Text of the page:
There is no second serve here. In 1996, Australian cyclist Shane Kelly is thinking a medal in the time trial and then his foot slips off the pedal. At the start. That’s it, that’s enough. His Games is over. In 2004, a hurdler stumbles in the finals and knocks into Irina Shevchenko in the next lane and her Games is done. Misfortune is hardly exclusive to the Olympics, but the cost seems harsher.
Last week I found the story of a Canadian decathlete, leading his trials after nine events and then destroyed by cramps in his last event and missing out on London. Even in cold print you could feel his agony: “Am I willing to go another four years?”
Russia’s Irina Shevchenko (in white and blue) after a collision in the women’s 100m hurdles final in Athens 2004. Photo: Stuart Hannagan/Getty Images
The pressure to be perfect, the pressure of investment made, the pressure of another chance so far away is an extraordinary driver. In 1992, world champion sculler Silken Laumann has an accident in practice, her leg is torn apart, ligaments sliced, muscles severed, tendons sawed. It is 78 days before the Games. Laumann will not give up and years later she will say: “We all had a dream. At any given moment of the day, we could close our eyes and we could imagine ourselves on an Olympic medal podium.” She limps back into the boat, she trains and with her last few strokes she wins bronze in Barcelona. Years before, in 1976, this madness afflicts gymnast Shun Fujimoto. He breaks his knee during the team gymnastics competition, yet finishes, does his ring dismount with a somersault on to that knee, helps Japan win gold. Yet later, when asked if he would have done it had he known what the pain would be, he said this: “No.”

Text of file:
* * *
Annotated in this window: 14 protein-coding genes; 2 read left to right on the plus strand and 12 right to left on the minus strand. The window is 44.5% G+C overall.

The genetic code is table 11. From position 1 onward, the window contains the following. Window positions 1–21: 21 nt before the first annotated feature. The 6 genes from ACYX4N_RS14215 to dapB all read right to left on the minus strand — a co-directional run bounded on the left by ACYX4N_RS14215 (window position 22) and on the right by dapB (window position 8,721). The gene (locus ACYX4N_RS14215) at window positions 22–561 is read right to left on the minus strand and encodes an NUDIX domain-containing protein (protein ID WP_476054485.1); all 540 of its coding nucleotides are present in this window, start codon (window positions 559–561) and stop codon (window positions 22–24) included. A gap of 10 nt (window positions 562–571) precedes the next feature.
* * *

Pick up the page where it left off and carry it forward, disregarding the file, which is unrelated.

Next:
There will be another story like this in London. There always is. There is always crying, too, from the fourth place finisher, from last place, from the champion and mostly they will say these are tears of “relief”, for it is the overpowering emotion. Made it to the Olympics. Made it to a podium. Four years come to something. Finally. Then they will put their medals in a safe, auction them off to help children with leukaemia, keep them under their beds in plastic bread bags.
All stars: Silken Laumann of Canada won bronze in Barcelona 1992. Photo: Mike Powell/Allsport
Sometimes they go a little further. The great Australian runner Ron Clarke, breaker of endless world records, never wins Olympic gold. Then he goes to Prague to compete in 1966, invited by Emil Zatopek, and as he leaves for home, he is given a package by his host. In the plane, he unwraps it. It is one of Zatopek’s four gold medals. It is respect.
Rohit Brijnath is a senior correspondent with The Straits Times, Singapore.
Write to Rohit at firstname.lastname@example.org
Also Read | Rohit’s previous Lounge columns